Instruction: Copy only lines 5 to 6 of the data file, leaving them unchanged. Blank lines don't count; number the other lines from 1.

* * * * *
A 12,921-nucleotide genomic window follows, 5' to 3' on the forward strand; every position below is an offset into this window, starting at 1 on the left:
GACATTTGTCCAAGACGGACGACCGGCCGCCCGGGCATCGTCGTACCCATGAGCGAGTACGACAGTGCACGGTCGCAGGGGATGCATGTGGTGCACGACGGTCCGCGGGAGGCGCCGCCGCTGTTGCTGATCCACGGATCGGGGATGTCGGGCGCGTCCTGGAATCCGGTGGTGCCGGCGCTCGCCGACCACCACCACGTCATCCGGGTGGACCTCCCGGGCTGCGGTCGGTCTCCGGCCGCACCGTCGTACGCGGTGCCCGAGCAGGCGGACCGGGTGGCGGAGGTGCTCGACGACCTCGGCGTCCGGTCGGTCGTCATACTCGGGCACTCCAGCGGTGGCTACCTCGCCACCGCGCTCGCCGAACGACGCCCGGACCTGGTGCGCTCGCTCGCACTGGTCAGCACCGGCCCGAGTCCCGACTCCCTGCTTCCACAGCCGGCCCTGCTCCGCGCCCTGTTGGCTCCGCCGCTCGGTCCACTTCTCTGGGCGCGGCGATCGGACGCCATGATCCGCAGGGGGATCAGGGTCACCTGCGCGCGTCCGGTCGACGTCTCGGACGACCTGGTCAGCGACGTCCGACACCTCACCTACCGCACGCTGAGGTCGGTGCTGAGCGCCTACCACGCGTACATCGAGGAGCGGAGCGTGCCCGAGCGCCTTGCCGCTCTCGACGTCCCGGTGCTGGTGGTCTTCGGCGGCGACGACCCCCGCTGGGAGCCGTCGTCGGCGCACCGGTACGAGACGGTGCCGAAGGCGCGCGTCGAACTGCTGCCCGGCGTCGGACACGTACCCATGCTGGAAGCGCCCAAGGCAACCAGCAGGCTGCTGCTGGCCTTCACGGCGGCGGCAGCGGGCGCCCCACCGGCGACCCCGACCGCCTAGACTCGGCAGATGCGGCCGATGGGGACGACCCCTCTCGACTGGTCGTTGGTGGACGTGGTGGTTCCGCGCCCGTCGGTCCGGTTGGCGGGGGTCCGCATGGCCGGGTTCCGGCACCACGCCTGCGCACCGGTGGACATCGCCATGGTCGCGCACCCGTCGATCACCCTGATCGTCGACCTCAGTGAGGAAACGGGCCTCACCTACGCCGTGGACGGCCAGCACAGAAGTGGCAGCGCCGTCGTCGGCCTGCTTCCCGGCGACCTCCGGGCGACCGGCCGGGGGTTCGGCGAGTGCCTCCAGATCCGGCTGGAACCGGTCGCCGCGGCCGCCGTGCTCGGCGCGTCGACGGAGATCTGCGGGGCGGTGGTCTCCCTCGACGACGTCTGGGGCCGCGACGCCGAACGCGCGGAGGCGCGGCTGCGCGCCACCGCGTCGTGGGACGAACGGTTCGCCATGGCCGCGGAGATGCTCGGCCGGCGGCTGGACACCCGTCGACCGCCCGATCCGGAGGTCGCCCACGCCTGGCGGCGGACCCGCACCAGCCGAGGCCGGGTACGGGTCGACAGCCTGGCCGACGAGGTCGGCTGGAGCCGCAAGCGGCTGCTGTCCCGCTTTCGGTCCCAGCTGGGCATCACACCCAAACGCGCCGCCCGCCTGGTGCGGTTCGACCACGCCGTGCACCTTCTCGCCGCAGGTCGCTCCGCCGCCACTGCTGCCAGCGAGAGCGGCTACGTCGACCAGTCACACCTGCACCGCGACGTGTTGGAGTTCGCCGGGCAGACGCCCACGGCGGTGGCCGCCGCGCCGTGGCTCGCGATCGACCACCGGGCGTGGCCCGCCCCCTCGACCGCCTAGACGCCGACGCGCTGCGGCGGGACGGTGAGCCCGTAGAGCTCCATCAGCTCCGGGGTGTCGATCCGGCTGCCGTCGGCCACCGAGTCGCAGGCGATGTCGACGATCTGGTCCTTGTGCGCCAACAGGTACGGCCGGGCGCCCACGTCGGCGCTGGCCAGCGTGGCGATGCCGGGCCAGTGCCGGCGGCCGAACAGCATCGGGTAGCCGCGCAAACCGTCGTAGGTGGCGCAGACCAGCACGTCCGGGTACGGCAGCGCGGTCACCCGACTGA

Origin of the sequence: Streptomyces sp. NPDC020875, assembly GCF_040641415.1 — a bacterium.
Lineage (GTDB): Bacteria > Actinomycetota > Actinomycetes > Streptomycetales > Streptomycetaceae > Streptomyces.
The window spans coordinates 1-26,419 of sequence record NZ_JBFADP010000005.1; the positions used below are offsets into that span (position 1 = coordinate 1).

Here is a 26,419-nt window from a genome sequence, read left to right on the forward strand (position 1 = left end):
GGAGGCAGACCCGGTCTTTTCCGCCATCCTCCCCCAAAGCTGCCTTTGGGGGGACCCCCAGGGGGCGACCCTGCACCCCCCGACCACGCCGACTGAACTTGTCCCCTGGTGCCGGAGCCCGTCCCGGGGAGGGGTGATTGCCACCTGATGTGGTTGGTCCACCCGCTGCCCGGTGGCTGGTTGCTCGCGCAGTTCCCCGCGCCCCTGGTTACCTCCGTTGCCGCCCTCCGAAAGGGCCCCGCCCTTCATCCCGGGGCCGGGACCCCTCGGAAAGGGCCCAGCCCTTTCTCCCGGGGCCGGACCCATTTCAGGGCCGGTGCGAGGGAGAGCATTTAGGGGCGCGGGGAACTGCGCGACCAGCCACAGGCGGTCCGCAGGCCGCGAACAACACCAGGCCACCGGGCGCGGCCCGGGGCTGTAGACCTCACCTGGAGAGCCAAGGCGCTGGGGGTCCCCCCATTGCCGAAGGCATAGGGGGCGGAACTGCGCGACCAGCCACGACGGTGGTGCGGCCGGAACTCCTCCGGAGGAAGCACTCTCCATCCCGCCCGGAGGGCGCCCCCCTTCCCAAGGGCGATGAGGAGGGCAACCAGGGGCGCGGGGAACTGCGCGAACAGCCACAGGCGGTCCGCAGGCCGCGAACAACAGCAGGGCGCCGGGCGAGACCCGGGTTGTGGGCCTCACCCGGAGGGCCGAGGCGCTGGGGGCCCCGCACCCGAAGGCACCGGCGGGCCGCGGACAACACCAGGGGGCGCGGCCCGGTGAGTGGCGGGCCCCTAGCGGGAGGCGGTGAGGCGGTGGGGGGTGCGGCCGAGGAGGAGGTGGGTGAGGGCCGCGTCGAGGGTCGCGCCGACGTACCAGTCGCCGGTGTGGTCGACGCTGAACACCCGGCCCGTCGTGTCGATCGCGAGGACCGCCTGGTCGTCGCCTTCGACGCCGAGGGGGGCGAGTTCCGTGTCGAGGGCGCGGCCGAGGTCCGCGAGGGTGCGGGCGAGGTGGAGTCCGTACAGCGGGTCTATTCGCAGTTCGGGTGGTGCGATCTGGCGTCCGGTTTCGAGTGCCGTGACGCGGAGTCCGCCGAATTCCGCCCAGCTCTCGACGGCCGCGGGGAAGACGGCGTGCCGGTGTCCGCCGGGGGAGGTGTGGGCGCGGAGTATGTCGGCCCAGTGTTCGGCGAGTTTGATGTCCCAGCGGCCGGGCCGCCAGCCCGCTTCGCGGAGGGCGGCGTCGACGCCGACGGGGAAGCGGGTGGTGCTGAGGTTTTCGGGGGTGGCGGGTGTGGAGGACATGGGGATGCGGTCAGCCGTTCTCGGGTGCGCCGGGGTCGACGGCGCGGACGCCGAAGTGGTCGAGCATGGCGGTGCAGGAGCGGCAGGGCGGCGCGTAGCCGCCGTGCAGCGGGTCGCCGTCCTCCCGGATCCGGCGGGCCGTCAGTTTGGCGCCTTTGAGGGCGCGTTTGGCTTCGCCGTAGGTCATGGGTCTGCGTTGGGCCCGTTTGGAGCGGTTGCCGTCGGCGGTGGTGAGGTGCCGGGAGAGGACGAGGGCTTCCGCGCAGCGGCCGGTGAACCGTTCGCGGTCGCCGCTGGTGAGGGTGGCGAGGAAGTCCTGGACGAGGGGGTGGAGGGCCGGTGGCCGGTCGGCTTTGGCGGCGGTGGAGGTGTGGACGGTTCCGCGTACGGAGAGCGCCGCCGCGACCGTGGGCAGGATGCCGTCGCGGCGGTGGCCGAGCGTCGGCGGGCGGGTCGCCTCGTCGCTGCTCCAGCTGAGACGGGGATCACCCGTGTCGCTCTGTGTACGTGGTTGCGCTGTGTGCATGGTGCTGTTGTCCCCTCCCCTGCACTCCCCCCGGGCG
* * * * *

The window spans coordinates 1-26,419 of sequence record NZ_JBFADP010000005.1; the positions used below are offsets into that span (position 1 = coordinate 1).

Here is a 26,419-nt window from a genome sequence, read left to right on the forward strand (position 1 = left end):